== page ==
Running for cover
I grew up reading NOW magazine and have always appreciated its well-rounded perspective. This week (NOW, November 13-19), however, NOW really disappointed and, quite honestly, embarrassed itself.
Your cover depicting the faux Christmas office party is not witty, not edgy, not funny, not charming, not creative, not daring, not shocking, not attractive, not intelligent. It is only sad and embarrassing.
Has something tragic happened? Has NOW's editorial staff lost all sense, taste and intelligence?
I remember brilliant covers from the past. If this is a new direction, please consider plain newsprint with the word "NOW" and the date if you cannot come up with anything worthy of your reputation.
Shock and blah
Who is in charge of deciding what image goes on the cover of NOW Magazine? Whoever it is, I would like to suggest that they chart a new aesthetic course. The coffee issue from a few weeks ago, last week's gaping mouth and this week's shenanigans have all caught my eye - and not in a good way! Are these covers supposed to be funny? Maybe I'm missing something, but they seem to hit a discordant note. They just feel juvenile and weird. You can do better.
Talk about BS
I had to write in response to Evan Davies's article on Girl Talk (NOW, November 6-12). Davies writes that "what he's doing isn't really any different from what Beethoven did early on after studying Mozart or what blues riff bandits the Rolling Stones have done their entire careers."
Bullshit. There is a huge difference between spending years studying and training hours a day to be a musician of any genre and sampling others' music. Sampling is an art, but one more akin to the work of an editor, not to the writing and recording process.
It is really a shame that the art of music criticism is dying and all we are left with is this type of inane comparison.
Steering clear of styrene
Regarding Poly folly (NOW, November 13-19). Missing from your list of villainous polystyrene materials are egg cartons and meat and vegetable trays. Their number easily exceeds that of cups and takeout containers in most blue boxes.
All these items are easy to regulate and have viable greener alternatives.
The cost to collect this material: $3,000 a ton! Adding single-use plastic shopping bags, as recommended: $4,000 ton! More stunning is that Councillors Gord Perks and Glenn De Baeremaeker, long-time critics of this type of "corporate welfare," are completely supportive.
But, hey, it's another excuse for those stupid $60 recycling carts. I think mine got stolen last night. Now what do I do?
Waste Diversion Campaigner
Sierra Club of Canada
Tim's bit for recycling
Recently, at a Tim Hortons location in upstate New York, we presented our plastic Tim's mugs for a coffee fill. The staff balked. They refused to touch our mugs in case they were loaded with bacteria, as if we might contaminate the whole place.
Instead, they filled a paper cup with coffee, poured it into our mugs sitting on the counter, then threw out the paper cup. Would this happen here?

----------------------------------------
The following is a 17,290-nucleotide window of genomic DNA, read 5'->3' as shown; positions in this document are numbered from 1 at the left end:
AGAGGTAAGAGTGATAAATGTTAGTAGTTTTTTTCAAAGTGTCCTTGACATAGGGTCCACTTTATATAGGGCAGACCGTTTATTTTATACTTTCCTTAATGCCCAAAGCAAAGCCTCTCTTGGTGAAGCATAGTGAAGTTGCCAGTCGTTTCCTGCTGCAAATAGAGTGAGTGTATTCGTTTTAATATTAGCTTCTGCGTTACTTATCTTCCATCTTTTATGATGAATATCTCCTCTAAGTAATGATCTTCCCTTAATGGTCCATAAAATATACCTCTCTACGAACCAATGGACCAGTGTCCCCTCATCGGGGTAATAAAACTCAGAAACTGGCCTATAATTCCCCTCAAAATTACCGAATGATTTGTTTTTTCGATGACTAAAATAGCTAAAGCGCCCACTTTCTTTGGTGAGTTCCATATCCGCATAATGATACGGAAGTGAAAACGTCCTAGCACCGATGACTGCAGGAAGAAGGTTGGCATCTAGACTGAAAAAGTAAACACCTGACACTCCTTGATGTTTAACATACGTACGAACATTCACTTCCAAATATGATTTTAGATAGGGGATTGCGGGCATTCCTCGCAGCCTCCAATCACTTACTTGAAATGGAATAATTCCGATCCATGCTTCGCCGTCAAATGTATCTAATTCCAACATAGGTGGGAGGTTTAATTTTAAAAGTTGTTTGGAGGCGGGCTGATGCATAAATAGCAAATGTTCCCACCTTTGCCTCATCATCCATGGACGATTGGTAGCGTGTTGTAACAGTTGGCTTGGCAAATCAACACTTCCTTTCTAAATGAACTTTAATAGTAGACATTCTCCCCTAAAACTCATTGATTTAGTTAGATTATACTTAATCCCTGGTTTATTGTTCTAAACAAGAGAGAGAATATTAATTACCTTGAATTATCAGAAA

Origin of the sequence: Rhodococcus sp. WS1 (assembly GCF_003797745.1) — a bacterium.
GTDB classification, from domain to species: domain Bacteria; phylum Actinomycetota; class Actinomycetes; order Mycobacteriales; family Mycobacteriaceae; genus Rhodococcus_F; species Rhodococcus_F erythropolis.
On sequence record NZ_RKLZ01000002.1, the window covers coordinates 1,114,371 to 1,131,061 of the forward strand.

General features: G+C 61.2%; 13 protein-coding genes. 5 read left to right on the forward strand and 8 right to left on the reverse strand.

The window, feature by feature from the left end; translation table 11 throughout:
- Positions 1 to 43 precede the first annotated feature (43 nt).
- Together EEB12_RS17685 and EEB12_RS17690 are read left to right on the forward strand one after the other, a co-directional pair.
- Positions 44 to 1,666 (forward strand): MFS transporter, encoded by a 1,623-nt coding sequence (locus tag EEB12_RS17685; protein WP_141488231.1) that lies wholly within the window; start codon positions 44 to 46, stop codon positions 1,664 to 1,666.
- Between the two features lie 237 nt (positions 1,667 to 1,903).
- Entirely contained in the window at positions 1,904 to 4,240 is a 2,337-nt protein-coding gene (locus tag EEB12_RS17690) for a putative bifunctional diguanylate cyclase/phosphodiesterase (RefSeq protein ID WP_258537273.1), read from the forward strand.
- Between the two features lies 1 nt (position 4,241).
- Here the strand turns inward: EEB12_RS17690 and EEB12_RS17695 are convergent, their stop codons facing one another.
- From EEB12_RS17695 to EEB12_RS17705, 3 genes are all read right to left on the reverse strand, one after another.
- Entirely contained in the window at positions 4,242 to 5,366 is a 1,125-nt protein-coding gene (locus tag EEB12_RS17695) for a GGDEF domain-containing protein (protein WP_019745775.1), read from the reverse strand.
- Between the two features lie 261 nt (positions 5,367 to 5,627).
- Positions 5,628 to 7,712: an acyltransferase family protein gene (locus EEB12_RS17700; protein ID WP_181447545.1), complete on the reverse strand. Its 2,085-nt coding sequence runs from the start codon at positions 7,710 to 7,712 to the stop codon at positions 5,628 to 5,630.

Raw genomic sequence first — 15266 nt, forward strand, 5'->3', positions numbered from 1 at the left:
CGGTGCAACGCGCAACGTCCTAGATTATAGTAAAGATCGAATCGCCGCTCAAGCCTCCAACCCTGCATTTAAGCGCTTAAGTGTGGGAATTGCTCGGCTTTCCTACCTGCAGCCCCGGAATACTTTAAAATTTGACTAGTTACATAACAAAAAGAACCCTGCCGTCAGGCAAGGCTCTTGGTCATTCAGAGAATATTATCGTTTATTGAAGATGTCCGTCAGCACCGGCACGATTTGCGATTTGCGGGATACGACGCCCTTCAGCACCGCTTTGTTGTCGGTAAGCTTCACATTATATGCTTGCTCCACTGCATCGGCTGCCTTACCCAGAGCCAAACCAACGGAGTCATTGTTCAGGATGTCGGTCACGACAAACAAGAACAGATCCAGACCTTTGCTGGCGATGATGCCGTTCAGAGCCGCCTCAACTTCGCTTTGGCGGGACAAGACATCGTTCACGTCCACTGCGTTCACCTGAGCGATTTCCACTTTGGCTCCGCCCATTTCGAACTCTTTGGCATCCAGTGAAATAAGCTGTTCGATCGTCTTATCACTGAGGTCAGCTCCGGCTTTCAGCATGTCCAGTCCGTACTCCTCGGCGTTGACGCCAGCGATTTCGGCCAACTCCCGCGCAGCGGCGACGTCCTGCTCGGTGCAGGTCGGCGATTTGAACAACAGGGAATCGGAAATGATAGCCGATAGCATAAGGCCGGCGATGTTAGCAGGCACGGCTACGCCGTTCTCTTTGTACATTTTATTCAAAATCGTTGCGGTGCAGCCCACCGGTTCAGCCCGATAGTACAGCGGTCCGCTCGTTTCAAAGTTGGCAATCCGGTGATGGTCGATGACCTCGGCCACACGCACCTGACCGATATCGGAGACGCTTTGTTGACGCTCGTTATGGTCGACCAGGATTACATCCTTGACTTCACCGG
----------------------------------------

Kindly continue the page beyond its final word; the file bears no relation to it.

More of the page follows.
Harsh wind on the Bluffs
Enzo Dimatteo's article on Toronto Hydro's plan to install a wind farm in Lake Ontario off the Scarborough Bluffs (NOW, November 6-12) does not accurately address or represent affected residents.
Residents who reside along the lake are not NIMBYs. In fact, many of them are environmentalists who participate in the Great Canadian Shoreline Cleanup, live in a densely treed community and continuously volunteer to keep the natural forested area free of litter.
Toronto Hydro is looking at possibly 66 turbines and gives no indication of how far apart they will be. It has released no information on possible locations.
Councillor Paul Ainslie
Turbines a breeze
Blowback on the bluffs misses one important benefit of constructing wind turbines. On those hot, humid summer days when the air is very still, the wind turbines can be hooked up to oil-fired generators to create a nice breeze.
Track plan blinkered
Just read Rexdale gamble, by Mike Smith (NOW, November 6-12). It was nice to hear about the grittier side of the Woodbine redevelopment proposal.
I just finished shooting a documentary on this very subject. I interviewed David Miller, Woodbine Live! development director Taylor Gray and VP Jane Holmes, along with a few of the active CORD members. Your story seemed bang-on. It is like the city, CORD and Cordish/WEG all think something different is going on. Crazy stuff.
Troy C. Dettwiler
U.S.'s tower of babble
I don't blame Jacob scheier's uncle and aunt, who live in the U.S., for being atheists (NOW, October 30- November 5). I turn atheist whenever I hear Americans proclaiming their country is the "city upon a hill" or "God's blessed land." How does one reconcile goodness with the senseless killings, serial and mass murders ravaging America?
Medical pot's super joke
I've never been to jail, mostly for lack of trying. When someone like Matt Mernagh goes to jail over medical pot (NOW, November 6-12), there's something desperately wrong. If there's one cause that's worth the risk of jail, it's ending cannabis prohibition.
Cannabis has never killed anyone, yet the government interferes in our choice to enjoy this amazing plant. It grants approval to pharmaceutical drugs that unintentionally kill thousands of people annually in North America. If the government continues to claim our welfare is served by its laws, we should be able to charge the government with fraud and send it to the Don.
Fox Creek, Alberta